- Paperback: 256 pages
- Publisher: Mariner Books; Reprint edition (October 7, 2014)
- Language: English
- ISBN-10: 0544334558
- ISBN-13: 978-0544334557
- Product Dimensions: 5.3 x 0.7 x 8 inches
- Shipping Weight: 6.4 ounces (View shipping rates and policies)
- Average Customer Review: 4.7 out of 5 stars See all reviews (278 customer reviews)
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- #143 in Books > Politics & Social Sciences > Politics & Government > United States > Legislative Branch
- #554 in Books > Politics & Social Sciences > Politics & Government > Specific Topics > Political Economy
- #613 in Books > Politics & Social Sciences > Politics & Government > Elections & Political Process > General
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Extortion: How Politicians Extract Your Money, Buy Votes, and Line Their Own Pockets Paperback – October 7, 2014
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From the Back Cover
Schweizer names guilty parties . . . He exposes powerful figures in politics, law firms, and corporations. Forbes
Washington is no longer about lawmaking, it s about moneymaking
Conventional wisdom holds that Washington is broken because outside special interests bribe politicians. The reverse is true: politicians have developed a new set of brass-knuckle legislative tactics designed to extort wealthy industries and donors into forking over big donations cash that lawmakers often funnel into the pockets of their friends and family.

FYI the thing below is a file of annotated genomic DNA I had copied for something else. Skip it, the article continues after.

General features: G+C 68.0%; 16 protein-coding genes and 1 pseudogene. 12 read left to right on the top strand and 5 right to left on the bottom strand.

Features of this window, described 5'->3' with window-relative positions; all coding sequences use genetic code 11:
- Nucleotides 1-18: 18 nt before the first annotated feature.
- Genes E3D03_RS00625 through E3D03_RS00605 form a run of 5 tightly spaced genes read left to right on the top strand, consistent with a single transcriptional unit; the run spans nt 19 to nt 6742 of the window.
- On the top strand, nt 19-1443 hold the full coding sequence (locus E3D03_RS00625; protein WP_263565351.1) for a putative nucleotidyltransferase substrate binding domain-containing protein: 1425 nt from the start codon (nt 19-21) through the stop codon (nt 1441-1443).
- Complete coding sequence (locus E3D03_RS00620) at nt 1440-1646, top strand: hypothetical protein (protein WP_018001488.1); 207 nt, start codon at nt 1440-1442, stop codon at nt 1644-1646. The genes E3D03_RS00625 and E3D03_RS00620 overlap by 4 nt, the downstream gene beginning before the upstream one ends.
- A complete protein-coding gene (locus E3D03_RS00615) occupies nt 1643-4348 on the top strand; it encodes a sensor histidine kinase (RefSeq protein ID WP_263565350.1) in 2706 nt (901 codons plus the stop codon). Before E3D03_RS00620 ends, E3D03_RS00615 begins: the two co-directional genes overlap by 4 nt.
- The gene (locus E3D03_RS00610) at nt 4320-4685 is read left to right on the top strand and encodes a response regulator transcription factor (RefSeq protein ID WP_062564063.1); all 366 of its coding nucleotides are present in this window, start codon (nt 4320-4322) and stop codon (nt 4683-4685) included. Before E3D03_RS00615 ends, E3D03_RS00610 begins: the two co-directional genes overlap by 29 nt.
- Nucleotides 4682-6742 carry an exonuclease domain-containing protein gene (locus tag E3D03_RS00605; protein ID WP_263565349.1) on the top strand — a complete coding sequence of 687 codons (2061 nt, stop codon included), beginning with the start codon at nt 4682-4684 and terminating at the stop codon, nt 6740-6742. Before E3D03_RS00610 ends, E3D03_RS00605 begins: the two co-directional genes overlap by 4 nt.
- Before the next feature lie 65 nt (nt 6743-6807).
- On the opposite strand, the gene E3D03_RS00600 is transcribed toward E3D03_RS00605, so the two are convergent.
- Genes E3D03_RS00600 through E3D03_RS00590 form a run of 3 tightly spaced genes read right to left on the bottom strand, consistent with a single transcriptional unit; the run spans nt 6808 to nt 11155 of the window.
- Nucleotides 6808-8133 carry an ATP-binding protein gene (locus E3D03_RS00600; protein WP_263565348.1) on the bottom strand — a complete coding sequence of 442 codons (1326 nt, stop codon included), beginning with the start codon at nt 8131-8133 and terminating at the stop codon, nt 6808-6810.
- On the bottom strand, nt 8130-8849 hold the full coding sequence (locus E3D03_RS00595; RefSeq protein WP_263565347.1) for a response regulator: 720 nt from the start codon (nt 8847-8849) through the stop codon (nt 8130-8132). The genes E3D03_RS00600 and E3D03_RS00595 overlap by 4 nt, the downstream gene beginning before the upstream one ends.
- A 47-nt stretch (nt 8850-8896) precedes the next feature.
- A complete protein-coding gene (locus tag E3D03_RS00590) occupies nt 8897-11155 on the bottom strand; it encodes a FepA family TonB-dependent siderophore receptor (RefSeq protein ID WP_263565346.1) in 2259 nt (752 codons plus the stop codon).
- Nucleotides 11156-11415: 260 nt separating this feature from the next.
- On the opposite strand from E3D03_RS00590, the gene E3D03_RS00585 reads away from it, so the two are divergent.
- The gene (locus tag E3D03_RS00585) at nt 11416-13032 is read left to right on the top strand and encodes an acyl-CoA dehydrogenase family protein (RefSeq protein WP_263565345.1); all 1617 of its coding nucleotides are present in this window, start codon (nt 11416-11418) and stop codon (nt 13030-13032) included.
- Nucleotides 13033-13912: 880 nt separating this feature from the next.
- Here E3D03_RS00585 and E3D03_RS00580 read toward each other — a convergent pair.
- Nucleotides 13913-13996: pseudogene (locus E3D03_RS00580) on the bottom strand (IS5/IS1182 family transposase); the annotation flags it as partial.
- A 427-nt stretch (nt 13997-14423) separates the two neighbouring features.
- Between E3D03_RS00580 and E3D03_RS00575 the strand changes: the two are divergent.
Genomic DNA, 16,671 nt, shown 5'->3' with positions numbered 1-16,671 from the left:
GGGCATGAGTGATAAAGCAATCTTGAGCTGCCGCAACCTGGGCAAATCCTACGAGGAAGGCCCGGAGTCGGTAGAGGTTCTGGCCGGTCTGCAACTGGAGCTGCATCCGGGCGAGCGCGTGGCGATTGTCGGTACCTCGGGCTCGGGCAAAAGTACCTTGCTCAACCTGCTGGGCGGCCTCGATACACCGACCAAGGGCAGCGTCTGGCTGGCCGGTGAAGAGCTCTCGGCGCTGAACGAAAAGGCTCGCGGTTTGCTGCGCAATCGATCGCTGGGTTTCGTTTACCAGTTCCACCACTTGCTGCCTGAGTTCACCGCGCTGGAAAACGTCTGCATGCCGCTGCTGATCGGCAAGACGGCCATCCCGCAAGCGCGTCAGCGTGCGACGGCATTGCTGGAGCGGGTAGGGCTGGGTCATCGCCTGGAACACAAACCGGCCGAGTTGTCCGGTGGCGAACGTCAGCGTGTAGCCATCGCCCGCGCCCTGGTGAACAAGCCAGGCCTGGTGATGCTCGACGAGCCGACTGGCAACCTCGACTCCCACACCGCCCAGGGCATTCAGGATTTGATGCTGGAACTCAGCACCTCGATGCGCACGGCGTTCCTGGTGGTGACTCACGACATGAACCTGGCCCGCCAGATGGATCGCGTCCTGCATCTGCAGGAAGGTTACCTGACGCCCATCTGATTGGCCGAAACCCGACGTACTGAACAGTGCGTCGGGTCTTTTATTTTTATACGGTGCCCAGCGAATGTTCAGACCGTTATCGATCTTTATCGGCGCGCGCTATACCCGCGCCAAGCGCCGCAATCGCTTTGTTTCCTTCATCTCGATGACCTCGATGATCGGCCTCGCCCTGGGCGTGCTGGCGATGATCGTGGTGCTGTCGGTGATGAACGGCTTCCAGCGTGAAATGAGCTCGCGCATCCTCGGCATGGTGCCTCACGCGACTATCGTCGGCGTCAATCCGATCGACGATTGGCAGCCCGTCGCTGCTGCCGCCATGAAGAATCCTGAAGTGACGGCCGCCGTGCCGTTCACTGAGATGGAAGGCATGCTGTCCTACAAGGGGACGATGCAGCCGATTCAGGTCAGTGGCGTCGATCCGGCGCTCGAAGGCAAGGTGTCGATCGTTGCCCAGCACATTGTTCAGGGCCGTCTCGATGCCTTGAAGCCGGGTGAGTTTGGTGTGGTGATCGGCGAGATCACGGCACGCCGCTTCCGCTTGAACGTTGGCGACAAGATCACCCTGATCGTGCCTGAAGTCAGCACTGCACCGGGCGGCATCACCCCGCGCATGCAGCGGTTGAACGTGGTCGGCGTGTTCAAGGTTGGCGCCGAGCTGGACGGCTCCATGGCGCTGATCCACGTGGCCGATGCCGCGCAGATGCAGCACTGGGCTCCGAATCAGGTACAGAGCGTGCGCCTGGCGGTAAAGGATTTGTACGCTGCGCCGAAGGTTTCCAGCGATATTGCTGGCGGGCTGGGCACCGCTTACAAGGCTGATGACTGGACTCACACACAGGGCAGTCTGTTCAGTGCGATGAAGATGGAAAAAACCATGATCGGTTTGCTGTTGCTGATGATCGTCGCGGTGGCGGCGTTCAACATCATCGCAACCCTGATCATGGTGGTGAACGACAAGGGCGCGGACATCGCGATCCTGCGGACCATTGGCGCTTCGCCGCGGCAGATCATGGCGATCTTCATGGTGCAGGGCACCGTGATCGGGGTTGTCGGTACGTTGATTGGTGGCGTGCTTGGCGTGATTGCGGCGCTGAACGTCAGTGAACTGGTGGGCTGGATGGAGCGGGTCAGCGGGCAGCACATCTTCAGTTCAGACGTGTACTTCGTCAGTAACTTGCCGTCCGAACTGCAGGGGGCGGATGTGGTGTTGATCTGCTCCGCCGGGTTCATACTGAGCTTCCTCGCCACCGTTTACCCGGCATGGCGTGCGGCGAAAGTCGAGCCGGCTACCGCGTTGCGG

Inside this best-selling bombshell of a book, Schweizer reveals the exorbitant secret fees each political party charges politicians for top committee assignments; how fourteen members of Congress bagged hundreds of thousands of dollars using a little-known self-loan loophole; how politicians use PACs to bankroll lavish lifestyles; and much more. Washington s extortion racket has gone unreported until now.
[Author photo] (c) Becky Healy
Peter Schweizer is the president of the Government Accountability Institute and is the William J. Casey Fellow at the Hoover Institution at Stanford University. He has served as a consultant to NBC News and to the White House Office of Presidential Speechwriting. He is the author of Throw Them All Out.
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Top Customer Reviews
What if, in reality, it's the other way around? What if it's the politician that has the corporation, or some other powerful entity in his pocket, and it's the politician, be it a senator or congressman, that tells that entity to donate to his campaign, how much to donate, and that congress will insure that the corporation will remain in business with handsome profits to boot.
This is what this book is about, a role reversal of the two entities, and how it is the politician who has the power, not the corporation, company, or rich tycoon, for lack of a better phrase.
This book has been thoroughly researched by the author, and what you will find here may surprise you.